By | April 27, 2013

The economy – contrary to popular belief and even the belief of some economists – is absolutely not zero sum.

Many people want you to believe that as it is in their best interests that you do so. That would be mostly members of the 1%, large banks, etc. Certain parts of the economy are indeed zero sum, but these parts are very small and are shrinking more every day.

I don’t really feel like going into long explanations here, but this is the most common misconception I see out there about how a large economy works – that value creation always by necessity causes value destruction elsewhere.

However, if I write a computer program for which you pay me, both of us are objectively better off.

If a famer creates a better method for rotating crops for which people pay him to consult on for their own farms, he is better off and so is everyone else. No one loses anything – and this is true if the farmer never personally profits monetarily from the work.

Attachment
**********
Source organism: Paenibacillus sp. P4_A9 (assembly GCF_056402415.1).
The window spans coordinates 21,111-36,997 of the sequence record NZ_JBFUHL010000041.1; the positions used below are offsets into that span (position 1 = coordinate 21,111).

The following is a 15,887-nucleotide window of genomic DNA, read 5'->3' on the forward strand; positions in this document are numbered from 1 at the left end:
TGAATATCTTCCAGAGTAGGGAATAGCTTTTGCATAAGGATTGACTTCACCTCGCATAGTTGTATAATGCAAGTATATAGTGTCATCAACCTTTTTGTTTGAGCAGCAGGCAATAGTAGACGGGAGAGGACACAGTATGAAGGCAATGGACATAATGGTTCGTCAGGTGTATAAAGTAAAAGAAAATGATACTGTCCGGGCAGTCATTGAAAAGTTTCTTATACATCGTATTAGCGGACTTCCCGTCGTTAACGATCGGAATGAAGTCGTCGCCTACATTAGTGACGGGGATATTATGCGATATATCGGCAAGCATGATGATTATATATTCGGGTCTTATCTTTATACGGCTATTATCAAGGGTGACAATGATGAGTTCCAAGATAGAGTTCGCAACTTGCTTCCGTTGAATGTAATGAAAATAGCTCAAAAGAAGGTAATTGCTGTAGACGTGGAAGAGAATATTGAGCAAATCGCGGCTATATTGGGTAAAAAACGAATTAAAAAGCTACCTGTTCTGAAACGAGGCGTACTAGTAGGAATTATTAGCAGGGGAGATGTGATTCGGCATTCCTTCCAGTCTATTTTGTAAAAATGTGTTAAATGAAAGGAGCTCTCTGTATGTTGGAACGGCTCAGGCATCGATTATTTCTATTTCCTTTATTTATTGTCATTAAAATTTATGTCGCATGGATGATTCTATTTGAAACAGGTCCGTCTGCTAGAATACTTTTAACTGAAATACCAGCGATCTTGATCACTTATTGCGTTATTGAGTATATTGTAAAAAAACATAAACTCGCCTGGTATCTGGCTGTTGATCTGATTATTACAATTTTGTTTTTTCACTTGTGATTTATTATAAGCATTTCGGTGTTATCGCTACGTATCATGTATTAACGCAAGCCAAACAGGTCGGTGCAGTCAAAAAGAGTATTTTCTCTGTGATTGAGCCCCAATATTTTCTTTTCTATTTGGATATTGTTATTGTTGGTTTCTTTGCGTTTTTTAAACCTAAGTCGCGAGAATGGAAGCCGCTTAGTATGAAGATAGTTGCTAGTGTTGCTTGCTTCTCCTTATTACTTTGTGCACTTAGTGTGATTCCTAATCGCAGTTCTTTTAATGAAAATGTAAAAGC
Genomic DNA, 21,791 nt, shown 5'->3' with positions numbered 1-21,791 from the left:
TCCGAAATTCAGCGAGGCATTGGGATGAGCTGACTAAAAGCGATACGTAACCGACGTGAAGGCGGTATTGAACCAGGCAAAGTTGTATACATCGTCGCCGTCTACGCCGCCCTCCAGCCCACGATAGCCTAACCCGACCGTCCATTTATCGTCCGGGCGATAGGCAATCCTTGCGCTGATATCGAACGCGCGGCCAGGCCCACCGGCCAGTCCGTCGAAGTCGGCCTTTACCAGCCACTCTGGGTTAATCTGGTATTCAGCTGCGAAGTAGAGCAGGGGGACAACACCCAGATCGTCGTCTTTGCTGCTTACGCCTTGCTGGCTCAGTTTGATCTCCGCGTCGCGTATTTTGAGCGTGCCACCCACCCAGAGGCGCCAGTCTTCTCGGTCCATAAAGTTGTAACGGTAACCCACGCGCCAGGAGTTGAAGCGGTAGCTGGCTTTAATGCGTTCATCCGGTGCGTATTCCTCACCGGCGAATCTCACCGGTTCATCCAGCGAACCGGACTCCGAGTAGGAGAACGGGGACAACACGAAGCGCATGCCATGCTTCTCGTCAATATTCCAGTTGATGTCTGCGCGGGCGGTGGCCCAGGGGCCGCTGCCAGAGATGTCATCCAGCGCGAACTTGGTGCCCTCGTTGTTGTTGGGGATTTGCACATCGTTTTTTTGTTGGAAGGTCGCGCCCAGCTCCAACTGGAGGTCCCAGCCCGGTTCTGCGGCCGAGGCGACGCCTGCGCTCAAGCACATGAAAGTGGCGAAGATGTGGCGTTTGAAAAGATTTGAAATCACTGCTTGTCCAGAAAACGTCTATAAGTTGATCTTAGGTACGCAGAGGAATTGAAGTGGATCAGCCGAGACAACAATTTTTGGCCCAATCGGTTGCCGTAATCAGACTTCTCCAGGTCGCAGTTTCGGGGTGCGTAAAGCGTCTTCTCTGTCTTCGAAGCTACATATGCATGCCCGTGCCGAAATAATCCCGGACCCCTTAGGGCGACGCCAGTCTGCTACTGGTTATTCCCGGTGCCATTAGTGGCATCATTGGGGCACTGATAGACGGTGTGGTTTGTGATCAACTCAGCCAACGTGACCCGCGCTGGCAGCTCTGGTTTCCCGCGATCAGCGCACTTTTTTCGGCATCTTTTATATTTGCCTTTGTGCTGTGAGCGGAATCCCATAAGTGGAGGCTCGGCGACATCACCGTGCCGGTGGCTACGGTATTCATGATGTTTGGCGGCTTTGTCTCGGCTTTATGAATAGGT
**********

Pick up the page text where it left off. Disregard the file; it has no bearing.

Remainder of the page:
If a researcher creates a clever algorithm to optimize encoding of digital information for which she receives the Fields Medal, again, everyone is better off.

That the economy is a zero sum game is actually completely the opposite of how economies work. An economy can’t work that way and function. Just can not. In an economy that is in fact a zero sum game, everyone would do only the bare minimum to obtain food and water and that’s about all.

I realize that as one my teachers once put it that I am jumping from mountaintop to mountaintop here and not exploring the valleys below, but smart people read this blog. I am sure you can handle it.